How to Take (Better) Breaks

Posted on November 1, 2017

Taking a break, whether for lunch or an afternoon cup of coffee, is an essential part of most people’s workdays. Research has shown that building breaks into our day helps keep us sharp and productive on the job. However, Emily Hunter and Cindy Wu from Baylor University discovered that when it comes to when, where, and how we take breaks, many of our habits are not as beneficial as they could be.

The psychological scientists examined several factors that influence how restful and restoring a break can be, such as whether it matters if you take a walk or stay in the office, or whether there is an ideal length of time. Their research revealed two key characteristics that defined breaks that best aided recovery: taking a break earlier in the day and engaging in enjoyable activities during a break.

It is a common misconception that we get the most out of taking a break once we have already been hard at work for most of the day, and in many offices it is custom to work throughout the morning and save breaks for lunch or the late afternoon. However, Hunter and Wu found that “when more hours had elapsed since the beginning of the work shift, fewer resources and more symptoms of poor health were reported after a break,” they explain. Simply put, there appear to be distinct benefits to spending some time early in the day doing something enjoyable, while breaks later in the day seem to be less effective.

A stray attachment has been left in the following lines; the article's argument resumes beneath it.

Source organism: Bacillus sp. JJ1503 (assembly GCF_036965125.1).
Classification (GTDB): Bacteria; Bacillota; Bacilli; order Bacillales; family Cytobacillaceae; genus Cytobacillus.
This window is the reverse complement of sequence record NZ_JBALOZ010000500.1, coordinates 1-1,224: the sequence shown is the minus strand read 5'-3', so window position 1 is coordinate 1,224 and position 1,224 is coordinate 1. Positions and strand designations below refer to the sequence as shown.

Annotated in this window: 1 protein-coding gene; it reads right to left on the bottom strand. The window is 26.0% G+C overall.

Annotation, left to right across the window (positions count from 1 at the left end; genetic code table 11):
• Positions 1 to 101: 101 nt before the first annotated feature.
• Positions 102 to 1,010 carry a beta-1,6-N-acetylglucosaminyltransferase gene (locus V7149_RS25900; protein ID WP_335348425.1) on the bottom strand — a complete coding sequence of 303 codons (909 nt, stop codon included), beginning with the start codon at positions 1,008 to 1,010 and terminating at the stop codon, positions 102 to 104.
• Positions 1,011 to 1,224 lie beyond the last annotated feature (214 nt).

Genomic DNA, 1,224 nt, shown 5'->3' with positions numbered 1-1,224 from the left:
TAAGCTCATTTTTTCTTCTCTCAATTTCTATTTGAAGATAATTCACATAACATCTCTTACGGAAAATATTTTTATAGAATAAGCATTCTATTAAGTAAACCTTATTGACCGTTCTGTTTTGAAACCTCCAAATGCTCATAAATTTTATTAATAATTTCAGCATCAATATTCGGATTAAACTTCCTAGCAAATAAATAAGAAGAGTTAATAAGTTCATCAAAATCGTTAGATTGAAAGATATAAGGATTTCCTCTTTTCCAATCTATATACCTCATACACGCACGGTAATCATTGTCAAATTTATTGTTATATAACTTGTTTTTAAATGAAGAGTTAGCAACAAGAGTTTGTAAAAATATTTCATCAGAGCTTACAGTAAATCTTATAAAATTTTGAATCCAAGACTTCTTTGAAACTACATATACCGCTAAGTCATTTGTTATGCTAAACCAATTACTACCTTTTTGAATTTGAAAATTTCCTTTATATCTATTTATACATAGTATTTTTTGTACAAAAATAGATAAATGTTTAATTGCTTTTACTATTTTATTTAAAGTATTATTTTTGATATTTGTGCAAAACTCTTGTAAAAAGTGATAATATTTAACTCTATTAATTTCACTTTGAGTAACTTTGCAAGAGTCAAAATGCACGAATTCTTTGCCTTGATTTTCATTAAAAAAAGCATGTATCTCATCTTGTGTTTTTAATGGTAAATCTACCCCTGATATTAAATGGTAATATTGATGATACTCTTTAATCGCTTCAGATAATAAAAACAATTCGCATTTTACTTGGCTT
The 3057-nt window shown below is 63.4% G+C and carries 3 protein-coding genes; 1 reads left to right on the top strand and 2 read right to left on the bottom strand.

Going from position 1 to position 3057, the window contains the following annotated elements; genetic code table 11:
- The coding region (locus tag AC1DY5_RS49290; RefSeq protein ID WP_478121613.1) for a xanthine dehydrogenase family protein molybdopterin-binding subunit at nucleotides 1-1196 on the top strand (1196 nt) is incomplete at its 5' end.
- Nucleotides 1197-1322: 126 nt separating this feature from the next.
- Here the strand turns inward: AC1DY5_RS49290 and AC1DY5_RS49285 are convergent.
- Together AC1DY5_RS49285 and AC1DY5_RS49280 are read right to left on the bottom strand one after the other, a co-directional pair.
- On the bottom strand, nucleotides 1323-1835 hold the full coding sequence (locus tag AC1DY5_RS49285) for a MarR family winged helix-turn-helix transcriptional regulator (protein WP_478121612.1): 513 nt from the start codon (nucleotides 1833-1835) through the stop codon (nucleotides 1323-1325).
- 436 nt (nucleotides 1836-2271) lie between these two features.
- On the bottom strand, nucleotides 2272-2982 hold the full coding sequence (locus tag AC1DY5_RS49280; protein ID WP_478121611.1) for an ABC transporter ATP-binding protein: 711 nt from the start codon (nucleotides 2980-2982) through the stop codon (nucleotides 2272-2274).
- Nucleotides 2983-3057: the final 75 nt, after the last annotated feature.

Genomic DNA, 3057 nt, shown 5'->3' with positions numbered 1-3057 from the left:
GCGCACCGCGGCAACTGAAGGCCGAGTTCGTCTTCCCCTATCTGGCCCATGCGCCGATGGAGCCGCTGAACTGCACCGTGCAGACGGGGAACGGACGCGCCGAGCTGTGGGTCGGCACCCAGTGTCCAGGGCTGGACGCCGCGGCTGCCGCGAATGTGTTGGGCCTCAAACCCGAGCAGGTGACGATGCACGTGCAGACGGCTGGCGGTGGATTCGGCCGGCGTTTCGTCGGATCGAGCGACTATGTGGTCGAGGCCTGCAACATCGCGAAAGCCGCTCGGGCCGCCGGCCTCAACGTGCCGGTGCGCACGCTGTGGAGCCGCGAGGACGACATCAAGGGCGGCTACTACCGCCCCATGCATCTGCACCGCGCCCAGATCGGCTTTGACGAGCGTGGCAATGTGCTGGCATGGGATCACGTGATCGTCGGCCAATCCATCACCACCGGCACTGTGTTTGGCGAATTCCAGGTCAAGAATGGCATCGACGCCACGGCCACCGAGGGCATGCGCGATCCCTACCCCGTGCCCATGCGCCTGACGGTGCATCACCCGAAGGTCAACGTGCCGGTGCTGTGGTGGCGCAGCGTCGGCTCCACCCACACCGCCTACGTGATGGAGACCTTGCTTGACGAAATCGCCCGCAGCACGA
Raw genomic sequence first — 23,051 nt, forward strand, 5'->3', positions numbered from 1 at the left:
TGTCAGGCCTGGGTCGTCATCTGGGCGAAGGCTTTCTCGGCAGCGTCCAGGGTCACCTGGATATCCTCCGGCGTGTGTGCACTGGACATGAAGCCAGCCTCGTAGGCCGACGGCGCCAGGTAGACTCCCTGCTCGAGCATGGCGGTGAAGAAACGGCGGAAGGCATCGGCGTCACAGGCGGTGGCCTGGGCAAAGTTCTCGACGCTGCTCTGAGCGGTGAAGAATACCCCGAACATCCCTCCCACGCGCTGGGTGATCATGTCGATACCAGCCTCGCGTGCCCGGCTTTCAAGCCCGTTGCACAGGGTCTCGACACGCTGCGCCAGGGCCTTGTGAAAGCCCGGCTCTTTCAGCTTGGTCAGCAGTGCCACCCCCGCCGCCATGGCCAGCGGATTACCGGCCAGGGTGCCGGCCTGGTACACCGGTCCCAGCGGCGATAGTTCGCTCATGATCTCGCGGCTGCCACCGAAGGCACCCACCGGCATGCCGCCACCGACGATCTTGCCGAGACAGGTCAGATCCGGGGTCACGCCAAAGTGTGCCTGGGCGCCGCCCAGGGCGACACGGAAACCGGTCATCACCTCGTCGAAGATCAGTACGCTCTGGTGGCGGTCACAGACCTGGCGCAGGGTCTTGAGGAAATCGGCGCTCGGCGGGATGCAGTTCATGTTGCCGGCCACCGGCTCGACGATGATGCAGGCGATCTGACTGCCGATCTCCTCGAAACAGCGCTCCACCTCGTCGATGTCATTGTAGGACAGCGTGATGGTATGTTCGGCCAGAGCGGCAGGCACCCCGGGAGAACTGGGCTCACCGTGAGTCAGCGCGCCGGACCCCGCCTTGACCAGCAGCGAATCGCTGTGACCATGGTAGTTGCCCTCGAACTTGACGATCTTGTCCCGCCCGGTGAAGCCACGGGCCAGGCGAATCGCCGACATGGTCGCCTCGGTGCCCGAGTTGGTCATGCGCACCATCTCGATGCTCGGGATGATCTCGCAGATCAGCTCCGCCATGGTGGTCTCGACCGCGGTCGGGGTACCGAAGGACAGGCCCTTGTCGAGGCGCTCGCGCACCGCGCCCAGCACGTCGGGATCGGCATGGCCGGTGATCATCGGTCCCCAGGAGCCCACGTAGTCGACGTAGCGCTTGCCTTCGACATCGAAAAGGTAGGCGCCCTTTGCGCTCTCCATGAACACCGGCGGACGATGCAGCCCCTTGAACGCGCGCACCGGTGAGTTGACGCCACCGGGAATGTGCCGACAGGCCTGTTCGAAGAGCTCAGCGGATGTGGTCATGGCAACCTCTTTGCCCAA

Additionally, Hunter and Wu’s study found evidence that a late-morning coffee run may hold benefits beyond improved productivity, and participants who took “better breaks” during the study also reported fewer physical symptoms, like back pain, as well as increased job satisfaction.

Overall, the findings are especially important for people spending most of their day sitting at their desk, looking at their screen: “Our results suggest that computer workers can reap the most benefits from their workday breaks if they engage in break activities that they prefer and if they pay attention to the timing of their breaks.”


Category(s):Other, Stress Management, Workplace Issues

Source material from Psychological Science


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